The European Central Bank has kept policy unchanged as expected, staying on course to claw back unprecedented stimulus even as the growth outlook continues to darken and political turmoil in Italy looms large over the currency bloc.
Having exhausted much of its firepower with years of support, the ECB reaffirmed that its 2.6 trillion euro ($2.97 trillion) asset purchase scheme will end this year and rates could rise after next summer, sticking to a guidance first unveiled in June and repeated at every meeting since.
“The Governing Council expects the key ECB interest rates to remain at their present levels at least through the summer of 2019,” the ECB said in a statement.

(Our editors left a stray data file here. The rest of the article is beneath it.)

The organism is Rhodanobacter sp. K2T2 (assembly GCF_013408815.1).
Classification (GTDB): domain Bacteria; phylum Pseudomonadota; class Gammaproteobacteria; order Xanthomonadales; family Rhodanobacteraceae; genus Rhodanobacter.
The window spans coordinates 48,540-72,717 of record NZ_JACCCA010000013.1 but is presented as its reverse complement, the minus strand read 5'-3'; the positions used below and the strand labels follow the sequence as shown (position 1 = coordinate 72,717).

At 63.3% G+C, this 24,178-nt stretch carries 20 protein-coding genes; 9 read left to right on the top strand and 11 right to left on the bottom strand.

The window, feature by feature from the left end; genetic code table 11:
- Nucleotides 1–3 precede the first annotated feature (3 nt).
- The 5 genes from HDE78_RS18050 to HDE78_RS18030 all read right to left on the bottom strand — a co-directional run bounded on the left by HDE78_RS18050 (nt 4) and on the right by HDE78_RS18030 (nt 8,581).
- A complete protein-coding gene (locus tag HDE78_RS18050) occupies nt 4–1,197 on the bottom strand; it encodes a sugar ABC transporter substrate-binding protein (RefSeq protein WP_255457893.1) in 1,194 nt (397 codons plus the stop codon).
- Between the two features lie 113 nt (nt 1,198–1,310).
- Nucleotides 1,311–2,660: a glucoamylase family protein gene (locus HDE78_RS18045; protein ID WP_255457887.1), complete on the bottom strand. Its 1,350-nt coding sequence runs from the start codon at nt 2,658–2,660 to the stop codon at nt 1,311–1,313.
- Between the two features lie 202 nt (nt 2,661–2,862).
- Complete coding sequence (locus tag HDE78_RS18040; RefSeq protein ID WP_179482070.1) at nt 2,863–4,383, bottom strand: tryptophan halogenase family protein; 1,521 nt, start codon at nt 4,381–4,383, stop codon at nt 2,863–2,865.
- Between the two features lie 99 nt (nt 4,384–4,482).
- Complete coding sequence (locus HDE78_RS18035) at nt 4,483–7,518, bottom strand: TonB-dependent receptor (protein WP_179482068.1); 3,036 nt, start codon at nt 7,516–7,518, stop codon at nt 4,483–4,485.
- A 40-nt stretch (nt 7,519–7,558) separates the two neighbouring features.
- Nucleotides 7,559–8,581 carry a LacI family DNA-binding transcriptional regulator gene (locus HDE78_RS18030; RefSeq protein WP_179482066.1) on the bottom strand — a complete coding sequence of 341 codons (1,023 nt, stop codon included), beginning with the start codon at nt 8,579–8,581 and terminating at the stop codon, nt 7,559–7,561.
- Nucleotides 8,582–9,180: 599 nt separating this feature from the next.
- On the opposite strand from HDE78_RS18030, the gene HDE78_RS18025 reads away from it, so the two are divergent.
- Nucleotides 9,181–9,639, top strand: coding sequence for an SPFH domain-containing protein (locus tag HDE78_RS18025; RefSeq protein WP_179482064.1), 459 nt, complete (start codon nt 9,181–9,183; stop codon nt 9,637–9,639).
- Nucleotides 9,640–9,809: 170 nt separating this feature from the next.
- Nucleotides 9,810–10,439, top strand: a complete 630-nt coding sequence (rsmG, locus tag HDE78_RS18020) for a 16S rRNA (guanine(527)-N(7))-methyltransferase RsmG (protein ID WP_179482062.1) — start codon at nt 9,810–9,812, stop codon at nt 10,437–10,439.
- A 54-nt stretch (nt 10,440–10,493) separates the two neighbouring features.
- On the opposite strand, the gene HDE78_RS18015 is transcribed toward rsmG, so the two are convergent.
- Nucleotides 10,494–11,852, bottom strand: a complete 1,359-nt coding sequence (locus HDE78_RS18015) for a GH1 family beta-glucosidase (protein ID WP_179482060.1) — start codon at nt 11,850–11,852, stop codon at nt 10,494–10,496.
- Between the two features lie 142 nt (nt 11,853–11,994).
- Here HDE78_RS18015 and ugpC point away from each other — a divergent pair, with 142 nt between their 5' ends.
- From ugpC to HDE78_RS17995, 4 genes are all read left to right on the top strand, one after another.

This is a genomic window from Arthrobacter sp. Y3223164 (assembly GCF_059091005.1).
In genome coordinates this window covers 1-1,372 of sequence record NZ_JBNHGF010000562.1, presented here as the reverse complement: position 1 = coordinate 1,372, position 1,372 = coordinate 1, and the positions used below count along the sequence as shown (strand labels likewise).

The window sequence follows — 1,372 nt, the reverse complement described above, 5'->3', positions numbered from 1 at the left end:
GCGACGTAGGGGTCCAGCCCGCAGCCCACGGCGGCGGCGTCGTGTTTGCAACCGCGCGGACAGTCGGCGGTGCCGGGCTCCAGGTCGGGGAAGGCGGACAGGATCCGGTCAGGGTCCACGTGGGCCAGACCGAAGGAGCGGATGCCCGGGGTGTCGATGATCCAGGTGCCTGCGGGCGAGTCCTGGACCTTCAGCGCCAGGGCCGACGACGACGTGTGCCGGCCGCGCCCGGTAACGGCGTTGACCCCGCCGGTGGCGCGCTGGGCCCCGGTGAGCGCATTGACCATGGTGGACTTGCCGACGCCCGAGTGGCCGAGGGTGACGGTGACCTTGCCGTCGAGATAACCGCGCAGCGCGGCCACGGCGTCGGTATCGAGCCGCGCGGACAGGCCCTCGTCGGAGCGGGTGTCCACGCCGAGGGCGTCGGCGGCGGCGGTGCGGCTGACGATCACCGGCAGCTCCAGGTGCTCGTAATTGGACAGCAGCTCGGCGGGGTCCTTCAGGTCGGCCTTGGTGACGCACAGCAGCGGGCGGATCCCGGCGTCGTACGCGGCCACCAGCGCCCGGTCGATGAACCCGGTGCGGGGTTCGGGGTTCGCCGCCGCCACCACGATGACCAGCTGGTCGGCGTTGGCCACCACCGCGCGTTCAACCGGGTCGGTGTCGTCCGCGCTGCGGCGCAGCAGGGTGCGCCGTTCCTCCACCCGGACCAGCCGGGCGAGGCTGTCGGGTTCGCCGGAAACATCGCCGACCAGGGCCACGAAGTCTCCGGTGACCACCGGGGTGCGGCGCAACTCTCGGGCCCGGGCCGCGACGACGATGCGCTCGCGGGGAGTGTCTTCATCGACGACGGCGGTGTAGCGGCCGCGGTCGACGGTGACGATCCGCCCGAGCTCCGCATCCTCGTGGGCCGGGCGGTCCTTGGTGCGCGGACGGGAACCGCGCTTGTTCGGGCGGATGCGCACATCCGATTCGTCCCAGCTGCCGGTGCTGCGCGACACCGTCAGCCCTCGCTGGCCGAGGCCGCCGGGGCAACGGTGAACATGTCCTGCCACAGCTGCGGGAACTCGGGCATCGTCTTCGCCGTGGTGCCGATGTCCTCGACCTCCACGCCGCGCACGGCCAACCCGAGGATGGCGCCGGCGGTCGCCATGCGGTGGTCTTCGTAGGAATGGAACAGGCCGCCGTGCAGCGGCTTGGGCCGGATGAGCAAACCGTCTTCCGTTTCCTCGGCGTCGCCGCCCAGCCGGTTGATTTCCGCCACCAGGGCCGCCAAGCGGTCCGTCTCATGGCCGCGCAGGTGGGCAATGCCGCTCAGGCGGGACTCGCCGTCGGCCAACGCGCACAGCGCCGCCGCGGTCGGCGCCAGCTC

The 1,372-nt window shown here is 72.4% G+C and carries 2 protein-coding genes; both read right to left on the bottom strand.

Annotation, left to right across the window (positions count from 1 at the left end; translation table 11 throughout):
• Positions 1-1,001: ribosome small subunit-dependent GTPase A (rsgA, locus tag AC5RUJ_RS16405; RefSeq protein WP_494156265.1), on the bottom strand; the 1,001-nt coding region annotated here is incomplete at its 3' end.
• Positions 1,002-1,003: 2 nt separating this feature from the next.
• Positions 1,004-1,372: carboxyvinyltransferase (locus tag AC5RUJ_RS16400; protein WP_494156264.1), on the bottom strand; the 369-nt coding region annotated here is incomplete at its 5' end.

“The risks surrounding the euro area growth outlook can still be assessed as broadly balanced,” ECB President Mario Draghi said at a news conference. “At the same time, risks related to protectionism, vulnerabilities in emerging markets and financial market volatility remain prominent.”
The ECB had debated last month whether to downgrade its risk assessment, suggesting that policymakers are increasingly concerned that the slowdown is not due to one-off factors as previously thought.